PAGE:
Kids are picky eaters; there’s no getting around it. While it’s so tempting to go for an easy fix and just give them a bowl of Fruity Pebbles every morning, you have to realize that this is not healthy for your child. Cereals are highly processed and they are almost 100% refined carbohydrates. Cooking breakfast for your kids doesn’t have to be a production number each time. In fact, you can whip up a healthy meal in as little as 10 minutes! Check out these healthy breakfast ideas for kids.

-Ham and Egg Panini

Ingredients: cooked ham (you can use any kind of ham like turkey, prosciutto, smoked or farmer’s ham), 1 large egg, salt and pepper, 2 slices of gluten free bread and a slice of low-fat cheddar or Swiss cheese.

Directions: 1.) beat the egg in a small bowl and add a dash of salt and pepper 2.) put a few drops of olive oil into your nonstick skillet, pour in the egg and scramble until fluffy. 3.) transfer the cooked egg to the sliced bread then top it with ham and cheese 4.) put the other slice of bread on top and then grill it in a Panini press for 2 to 6 minutes depending on how brown you want the bread to be. If you don’t have a Panini press, you can just grill the sandwich on your skillet.

-Homemade Granola Bars

Ingredients: 1 1/2 cups rolled oats, 1 cup dates, 1/4 cup honey, 1/4 cup almond or sunflower seed butter, 1 cup chopped roasted almonds (unsalted) and 1/2 cup of dried cranberries.

Directions: 1.) put the dates in your food processor and process until it forms a dough-like consistency 2.) pour the honey and almond or sunflower seed butter into a small sauce pan and warm over low heat until well-combined. 3.) combine the oats, almonds, dates and cranberries in a bowl and then pour in the honey and nut butter mixture 4.) mix everything together and press the mixture into an 8 x 8 baking dish lined with parchment paper 5.) cover the pan with plastic wrap and allow everything to set in the fridge for 20 minutes before chopping the bars.

*This is a great make-ahead recipe that the kids can eat as a snack.

-Breakfast Parfait

Ingredients: 3/4 cup plain yogurt, 1 cup blueberries or any fruit that your kid likes and 2 teaspoons wheat germ.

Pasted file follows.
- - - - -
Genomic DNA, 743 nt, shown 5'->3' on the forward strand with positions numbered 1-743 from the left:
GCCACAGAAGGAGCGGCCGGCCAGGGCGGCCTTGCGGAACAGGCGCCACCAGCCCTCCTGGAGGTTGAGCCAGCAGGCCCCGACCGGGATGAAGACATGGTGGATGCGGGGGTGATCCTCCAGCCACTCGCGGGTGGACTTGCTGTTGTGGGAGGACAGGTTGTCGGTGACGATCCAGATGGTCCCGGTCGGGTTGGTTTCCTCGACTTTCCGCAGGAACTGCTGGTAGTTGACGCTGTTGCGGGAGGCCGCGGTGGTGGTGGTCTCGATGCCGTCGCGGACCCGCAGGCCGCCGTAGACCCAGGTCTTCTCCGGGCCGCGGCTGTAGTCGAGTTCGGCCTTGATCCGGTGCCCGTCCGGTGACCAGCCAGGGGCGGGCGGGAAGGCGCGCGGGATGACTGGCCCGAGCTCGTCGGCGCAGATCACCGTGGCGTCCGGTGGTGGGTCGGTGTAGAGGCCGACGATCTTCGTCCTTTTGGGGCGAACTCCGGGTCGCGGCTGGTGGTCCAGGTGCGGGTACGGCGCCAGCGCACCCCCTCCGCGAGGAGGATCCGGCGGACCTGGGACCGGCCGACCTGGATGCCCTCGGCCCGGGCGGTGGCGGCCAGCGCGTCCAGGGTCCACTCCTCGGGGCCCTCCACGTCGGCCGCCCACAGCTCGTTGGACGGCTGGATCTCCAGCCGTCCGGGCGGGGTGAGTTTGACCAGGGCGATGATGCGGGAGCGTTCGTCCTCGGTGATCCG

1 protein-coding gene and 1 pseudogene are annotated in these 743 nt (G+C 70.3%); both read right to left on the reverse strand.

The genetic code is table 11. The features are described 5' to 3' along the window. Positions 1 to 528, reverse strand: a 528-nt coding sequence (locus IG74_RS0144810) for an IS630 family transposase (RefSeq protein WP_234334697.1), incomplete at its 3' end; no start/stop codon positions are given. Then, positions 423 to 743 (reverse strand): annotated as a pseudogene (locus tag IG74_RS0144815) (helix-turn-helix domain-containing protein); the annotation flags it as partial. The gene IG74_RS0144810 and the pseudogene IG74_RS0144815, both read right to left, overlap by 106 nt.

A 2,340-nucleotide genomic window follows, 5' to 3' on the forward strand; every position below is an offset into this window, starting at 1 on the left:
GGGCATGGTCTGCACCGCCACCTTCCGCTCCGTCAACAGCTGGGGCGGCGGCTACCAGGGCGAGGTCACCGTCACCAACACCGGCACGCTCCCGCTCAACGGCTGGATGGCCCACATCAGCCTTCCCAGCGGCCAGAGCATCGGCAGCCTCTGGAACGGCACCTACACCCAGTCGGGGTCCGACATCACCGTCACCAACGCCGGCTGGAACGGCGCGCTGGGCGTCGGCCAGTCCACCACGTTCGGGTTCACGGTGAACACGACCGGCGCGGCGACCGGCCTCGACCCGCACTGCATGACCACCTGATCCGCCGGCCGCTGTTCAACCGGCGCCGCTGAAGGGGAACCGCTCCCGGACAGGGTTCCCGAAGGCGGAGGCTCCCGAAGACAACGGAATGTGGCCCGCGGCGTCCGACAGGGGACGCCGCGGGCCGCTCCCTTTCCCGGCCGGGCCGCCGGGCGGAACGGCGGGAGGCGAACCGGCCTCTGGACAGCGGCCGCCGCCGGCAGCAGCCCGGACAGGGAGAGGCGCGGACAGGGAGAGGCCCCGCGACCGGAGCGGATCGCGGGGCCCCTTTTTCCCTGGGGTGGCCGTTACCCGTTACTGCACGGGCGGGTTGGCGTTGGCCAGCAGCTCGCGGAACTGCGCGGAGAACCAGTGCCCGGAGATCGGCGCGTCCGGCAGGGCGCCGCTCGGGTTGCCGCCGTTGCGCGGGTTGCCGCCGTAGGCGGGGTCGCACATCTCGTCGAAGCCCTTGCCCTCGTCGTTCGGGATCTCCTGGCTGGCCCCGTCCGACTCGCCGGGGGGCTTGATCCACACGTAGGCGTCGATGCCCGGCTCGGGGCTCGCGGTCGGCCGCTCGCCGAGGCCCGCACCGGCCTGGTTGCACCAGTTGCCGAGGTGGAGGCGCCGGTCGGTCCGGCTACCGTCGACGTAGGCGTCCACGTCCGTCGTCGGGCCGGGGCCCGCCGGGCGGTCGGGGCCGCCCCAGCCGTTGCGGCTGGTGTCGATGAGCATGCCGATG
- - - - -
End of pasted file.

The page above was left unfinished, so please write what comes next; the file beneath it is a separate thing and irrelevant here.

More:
Directions: place yogurt in an ice cream/dessert dish and top it with fruits and wheat germ. That’s it! It couldn’t be easier than that.

While making breakfast every morning may not be an option, having these breakfast ideas for kids could help you on those days you can’t make a cheese omelet with fresh squeezed orange juice and gluten free toast!

Heal Your Gut

Heal Your Gut

Having a healthy gut is a mainstream phenomenon. We hear the term “gut health” thrown around on social media, on cable TV, and of course from functional medicine practitioners. It has been linked to everything from weight loss to cancer prevention. But do you really know the true benefits of gut health? Before I delve into everything that can go wrong with the gut and how to heal your gut, I would first like to highlight its function in our bodies, and how it affects every aspect of our health.

Our Second Brain

The gut is often referred to as the second brain. This collection of our digestive organs is responsible for the breakdown and metabolism of everything we consume. When it functions properly, we absorb all of the nutrients we need and eliminate everything we don’t. Contained within the gut is an entire microbiome of 10-100 trillion beneficial bacteria. Our bodies actually contain more bacteria than anything else! This is why functional medicine practitioners like myself discourage the use of antibiotics, which kill off all bacteria indiscriminately. Gut health is one of the first things we target in functional medicine because when the gut is imbalanced, everything else in the body will follow suit.